When Professor Akhil Gupta comes up against a personal computer problem or a disputed credit card transaction, he, like most of us, turns to a distant call center for help. But, unlike the rest of us, he has a deeper understanding of what some of the people on the other end of the line are experiencing.
Gupta, director of the UCLA Center for India and South Asia and an anthropology professor, has a particular interest in learning about the lives of call center workers in India. He is currently midway through an ethnographic study of call centers in Bangalore that examines how working in a call center can influence a worker’s personal life and — vice versa — how a worker’s personal life can influence his or her professional life.
Call centers in India have proven to be a huge boom for its economy. They have provided hundreds of thousands of young people, mainly between the ages of 18 and 25, with high-paying jobs and the possibility for upward mobility. But at the same time, life as a call enter agent has its own unique issues and challenges.
Hundreds of thousands of young people work in India's call centers and practice "virtual migration" because they spend all their waking hours in other parts of the world through their phone.
“Basically, they’re awake all night,” said Gupta, who joined UCLA in 2006 after teaching at Stanford University for 17 years and, before that, the University of Washington for two years. “They spend about nine hours on the job, plus about three hours traveling. When they’re not at work, they’re mostly sleeping or preparing to go back to work.”
This can take a heavy toll on their physical and psychological well-being and alter their global perceptions, he said.
“Their lives are spent talking to people in the United States or the United Kingdom. They practice ‘virtual migration’ because they essentially spend their waking hours somewhere else in the world, and then they ‘return’ home at the end of their shift. It profoundly alters how they think about their lives, aspirations, habits, attitudes and the way they deal with other people.”
These shifts in perception can be triggered by callers’ description of life in more developed nations or their treatment of call center workers at the other end of the line. Even something as simple as taking a call from a lonely elderly person who just wants to talk teaches the worker something about the world, Gupta said.
“The Indian agents reported to us that they learned from their conversations that the elderly abroad are treated differently than in India, because in India they’d never be left on their own. They’d always have family to care for them.”
Professor Akhil Gupta received his Ph.D. in mechanical engineering, but later switched to anthropology when he became intrigued by questions of inequality.
Gupta didn’t always have an eye for these kinds of details. For many years, he was more focused on finding engineering solutions to the developing world’s energy problems. After completing high school in Jaipur, India, Gupta studied mechanical engineering at Western Michigan University. He later went on to complete a master’s in mechanical engineering at the MIT and a Ph.D. in the Department of Engineering-Economic Systems at Stanford.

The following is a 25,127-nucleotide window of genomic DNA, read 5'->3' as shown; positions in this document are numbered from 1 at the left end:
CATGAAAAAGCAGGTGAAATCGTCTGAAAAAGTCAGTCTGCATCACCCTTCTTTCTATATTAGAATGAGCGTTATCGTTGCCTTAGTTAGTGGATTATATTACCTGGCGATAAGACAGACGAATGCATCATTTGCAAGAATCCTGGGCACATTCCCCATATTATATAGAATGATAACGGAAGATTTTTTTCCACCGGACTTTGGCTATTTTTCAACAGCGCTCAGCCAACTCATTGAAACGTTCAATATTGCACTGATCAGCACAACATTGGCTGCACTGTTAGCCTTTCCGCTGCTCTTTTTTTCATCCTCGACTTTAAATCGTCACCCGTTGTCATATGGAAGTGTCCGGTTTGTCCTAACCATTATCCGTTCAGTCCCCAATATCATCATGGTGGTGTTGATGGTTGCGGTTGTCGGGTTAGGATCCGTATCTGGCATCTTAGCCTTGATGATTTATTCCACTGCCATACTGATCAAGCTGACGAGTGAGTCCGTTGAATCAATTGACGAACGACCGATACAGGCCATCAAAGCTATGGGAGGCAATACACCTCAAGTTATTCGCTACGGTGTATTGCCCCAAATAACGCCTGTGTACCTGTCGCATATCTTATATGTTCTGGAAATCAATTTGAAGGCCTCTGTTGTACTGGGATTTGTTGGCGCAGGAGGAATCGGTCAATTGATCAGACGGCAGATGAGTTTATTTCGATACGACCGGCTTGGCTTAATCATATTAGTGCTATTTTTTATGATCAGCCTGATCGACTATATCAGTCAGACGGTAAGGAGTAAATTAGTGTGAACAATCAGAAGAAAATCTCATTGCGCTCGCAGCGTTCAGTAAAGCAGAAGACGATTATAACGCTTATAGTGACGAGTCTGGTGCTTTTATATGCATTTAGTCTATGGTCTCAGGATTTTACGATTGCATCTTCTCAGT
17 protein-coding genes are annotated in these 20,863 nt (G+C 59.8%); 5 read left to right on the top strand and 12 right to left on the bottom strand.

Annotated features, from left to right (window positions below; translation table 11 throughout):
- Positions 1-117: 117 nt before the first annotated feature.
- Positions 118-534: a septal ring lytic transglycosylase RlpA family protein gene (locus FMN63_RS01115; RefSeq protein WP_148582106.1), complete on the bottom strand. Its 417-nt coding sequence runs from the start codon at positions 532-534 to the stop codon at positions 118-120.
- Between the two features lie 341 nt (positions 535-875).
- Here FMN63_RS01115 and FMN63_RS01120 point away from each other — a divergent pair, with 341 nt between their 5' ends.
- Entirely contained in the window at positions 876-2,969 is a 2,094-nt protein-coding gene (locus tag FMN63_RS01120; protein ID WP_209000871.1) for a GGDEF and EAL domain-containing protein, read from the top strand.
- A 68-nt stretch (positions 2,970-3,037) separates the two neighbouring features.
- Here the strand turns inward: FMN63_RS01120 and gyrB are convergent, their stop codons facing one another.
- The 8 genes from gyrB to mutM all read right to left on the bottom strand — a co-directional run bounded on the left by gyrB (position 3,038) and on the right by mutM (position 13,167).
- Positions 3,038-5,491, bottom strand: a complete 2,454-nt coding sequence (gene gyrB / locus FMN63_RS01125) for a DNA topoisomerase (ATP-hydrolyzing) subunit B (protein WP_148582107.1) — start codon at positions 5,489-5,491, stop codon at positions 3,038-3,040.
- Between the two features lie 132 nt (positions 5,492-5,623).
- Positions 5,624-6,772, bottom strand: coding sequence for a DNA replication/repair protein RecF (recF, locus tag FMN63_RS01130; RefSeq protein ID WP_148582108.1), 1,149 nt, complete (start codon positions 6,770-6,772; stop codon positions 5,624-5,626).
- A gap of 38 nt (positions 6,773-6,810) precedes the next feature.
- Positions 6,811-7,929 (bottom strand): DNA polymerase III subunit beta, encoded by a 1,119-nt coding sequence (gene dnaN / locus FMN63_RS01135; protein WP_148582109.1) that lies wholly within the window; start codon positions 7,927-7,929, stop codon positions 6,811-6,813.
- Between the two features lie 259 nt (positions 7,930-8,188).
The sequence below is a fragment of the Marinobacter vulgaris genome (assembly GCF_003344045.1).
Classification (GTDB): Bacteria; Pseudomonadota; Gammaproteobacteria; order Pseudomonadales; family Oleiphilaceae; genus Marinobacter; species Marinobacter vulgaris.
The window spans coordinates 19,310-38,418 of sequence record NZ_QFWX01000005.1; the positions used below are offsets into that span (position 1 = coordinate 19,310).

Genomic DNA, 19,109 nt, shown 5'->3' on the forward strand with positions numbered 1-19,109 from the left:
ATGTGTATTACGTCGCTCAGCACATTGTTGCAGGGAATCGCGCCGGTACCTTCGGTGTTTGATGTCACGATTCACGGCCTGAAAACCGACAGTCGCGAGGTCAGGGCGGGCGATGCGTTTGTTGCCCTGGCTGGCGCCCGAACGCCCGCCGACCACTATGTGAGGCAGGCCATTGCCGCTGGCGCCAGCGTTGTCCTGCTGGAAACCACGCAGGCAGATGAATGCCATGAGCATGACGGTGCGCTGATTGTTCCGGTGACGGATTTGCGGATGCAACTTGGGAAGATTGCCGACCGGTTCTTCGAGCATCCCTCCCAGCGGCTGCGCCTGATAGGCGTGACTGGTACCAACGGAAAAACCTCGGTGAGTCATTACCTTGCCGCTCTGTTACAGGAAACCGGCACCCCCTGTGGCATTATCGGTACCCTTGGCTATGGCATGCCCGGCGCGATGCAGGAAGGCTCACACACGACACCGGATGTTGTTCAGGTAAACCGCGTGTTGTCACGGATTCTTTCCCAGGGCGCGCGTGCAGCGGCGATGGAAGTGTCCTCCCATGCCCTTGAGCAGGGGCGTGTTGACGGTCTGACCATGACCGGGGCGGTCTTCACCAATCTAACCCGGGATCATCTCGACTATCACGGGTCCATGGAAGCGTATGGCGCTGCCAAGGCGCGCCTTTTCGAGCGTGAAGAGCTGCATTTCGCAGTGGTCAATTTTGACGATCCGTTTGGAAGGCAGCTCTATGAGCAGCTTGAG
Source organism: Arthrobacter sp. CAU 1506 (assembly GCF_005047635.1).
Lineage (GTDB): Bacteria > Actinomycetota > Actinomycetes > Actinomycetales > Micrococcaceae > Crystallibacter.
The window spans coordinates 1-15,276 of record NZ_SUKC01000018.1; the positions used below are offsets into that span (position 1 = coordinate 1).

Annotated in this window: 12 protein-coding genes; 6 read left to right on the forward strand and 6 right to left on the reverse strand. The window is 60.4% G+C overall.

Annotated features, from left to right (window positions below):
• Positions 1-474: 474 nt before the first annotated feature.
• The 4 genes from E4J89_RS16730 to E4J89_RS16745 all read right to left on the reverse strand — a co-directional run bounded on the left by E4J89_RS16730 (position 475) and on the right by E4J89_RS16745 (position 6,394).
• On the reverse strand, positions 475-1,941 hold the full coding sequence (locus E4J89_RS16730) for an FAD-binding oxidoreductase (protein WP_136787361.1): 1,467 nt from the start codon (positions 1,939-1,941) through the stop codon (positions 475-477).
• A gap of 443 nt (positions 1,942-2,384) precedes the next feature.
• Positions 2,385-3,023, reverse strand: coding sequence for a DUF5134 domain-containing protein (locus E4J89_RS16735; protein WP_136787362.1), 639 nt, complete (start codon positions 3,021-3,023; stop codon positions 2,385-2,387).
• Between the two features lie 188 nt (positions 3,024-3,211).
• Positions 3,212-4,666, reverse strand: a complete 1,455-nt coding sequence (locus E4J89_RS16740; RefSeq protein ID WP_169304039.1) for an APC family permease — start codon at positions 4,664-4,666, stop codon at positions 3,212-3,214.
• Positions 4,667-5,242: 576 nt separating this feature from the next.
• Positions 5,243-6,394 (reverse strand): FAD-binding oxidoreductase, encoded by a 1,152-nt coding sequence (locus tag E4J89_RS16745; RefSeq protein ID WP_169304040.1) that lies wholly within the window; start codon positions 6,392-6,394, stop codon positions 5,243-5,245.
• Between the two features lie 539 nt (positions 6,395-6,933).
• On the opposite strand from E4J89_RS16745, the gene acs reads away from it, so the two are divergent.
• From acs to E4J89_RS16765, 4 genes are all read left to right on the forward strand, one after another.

His goal was to find better ways to harness solar, geothermal and other sources of alternative energy to help power rural India. But this eventually gave way to his growing interest in anthropology and helping his country grow economically.
“I was interested in questions of inequality, questions of power, questions of why things were the way they were,” said Gupta. “When I was a student, economics, as a field of study, wasn’t very good at explaining these historical legacies or the role that historical legacies had in everyday life. And it certainly wasn’t very interested in questions of inequality and why the poor were poor,” he said.
It turned out, however, that his extensive training as an engineer provided an excellent foundation for the demands he now faces as a professor, center director and anthropological researcher. “There’s a certain kind of rigor it gives you — linear and sequential thinking and all of that. It’s very helpful in terms of being analytical.”
That sense of rigor proved invaluable in the writing of his forthcoming book, “Red Tape.” Slated for release in May, the book, which will be published by Duke University Press, examines rural development bureaucracies in India, specifically the practices of lower-level bureaucrats who implement rural development projects.
One of the chief questions explored in the book is why the Indian state continues to get richer and yet little is being done in terms of eliminating national poverty.
“If there was a natural disaster that killed three million people every year, there would be enormous resources flowing to that area from within the country and from the global community,” said Gupta. “The fact is three million people die in India from preventable causes, and nobody bats an eyelid. It’s not something that causes alarm. It isn’t cause for concern within the country, and there is no flow of aid from outside the country. It’s not a calamity in the sense that something hits, but it is a calamity in its effects.
“What I argue is that it’s unseen, and that it’s a violence caused by structures of inequality and structures of expectations.”